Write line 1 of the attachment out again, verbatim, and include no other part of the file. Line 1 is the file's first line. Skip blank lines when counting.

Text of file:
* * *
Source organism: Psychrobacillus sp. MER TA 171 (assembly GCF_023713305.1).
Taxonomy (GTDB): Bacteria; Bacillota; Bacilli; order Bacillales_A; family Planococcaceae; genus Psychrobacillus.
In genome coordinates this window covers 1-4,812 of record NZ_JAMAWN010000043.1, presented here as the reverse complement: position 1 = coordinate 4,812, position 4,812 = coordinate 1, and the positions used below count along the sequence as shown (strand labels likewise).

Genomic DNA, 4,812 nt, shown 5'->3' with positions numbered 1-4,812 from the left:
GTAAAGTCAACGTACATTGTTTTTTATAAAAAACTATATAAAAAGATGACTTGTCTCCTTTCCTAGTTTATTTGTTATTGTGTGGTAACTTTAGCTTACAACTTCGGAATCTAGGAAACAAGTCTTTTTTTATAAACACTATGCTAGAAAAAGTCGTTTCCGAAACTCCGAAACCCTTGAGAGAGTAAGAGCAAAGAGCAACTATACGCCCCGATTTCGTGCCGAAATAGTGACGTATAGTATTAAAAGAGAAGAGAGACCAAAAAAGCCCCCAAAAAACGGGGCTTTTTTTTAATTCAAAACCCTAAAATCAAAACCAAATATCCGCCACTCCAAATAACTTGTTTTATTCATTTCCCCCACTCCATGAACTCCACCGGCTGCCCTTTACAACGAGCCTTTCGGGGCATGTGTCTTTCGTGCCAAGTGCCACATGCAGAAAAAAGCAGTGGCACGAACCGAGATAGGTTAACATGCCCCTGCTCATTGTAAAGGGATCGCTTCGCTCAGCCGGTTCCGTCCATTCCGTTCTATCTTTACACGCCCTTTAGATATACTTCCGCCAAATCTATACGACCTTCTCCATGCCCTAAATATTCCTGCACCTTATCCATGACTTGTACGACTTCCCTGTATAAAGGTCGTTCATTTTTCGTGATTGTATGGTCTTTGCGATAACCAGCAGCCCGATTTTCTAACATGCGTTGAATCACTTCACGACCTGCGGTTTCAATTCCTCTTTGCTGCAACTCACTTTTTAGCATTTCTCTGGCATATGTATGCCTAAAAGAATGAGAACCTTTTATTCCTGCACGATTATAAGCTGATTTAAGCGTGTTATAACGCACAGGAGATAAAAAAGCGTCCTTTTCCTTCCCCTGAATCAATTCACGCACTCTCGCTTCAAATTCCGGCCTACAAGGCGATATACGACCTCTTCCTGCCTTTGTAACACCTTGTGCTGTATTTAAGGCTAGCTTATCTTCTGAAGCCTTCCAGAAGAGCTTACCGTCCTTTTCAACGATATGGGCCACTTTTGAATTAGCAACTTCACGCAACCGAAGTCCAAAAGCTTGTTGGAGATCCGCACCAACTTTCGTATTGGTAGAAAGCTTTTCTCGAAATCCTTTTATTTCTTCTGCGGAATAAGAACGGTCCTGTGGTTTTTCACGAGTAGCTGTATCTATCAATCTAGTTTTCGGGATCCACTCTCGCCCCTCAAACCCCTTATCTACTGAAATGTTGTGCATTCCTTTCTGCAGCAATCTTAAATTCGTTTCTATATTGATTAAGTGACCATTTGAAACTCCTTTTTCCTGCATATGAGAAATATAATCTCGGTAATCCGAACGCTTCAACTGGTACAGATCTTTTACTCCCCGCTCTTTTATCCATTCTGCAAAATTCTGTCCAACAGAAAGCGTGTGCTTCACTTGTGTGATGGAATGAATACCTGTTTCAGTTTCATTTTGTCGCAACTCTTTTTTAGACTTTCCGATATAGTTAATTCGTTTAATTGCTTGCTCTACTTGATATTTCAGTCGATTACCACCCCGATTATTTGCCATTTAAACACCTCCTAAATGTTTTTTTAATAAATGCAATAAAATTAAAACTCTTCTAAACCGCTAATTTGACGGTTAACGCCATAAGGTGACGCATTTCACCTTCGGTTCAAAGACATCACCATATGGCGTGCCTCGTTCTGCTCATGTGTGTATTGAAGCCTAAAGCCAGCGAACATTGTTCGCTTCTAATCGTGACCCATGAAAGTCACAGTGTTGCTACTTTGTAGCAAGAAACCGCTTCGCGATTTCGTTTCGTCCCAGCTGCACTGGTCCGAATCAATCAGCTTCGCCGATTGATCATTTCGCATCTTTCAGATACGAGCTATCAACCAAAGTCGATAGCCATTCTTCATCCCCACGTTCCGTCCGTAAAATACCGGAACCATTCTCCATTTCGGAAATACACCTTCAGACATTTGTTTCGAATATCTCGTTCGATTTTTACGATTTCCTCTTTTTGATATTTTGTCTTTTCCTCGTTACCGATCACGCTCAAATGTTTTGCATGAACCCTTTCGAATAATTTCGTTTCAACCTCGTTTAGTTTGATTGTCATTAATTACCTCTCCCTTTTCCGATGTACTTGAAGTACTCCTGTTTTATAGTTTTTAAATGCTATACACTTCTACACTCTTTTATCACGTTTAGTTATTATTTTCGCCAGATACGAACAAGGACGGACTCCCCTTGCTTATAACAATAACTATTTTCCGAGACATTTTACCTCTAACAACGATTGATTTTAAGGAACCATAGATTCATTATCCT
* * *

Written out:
Source organism: Psychrobacillus sp. MER TA 171 (assembly GCF_023713305.1).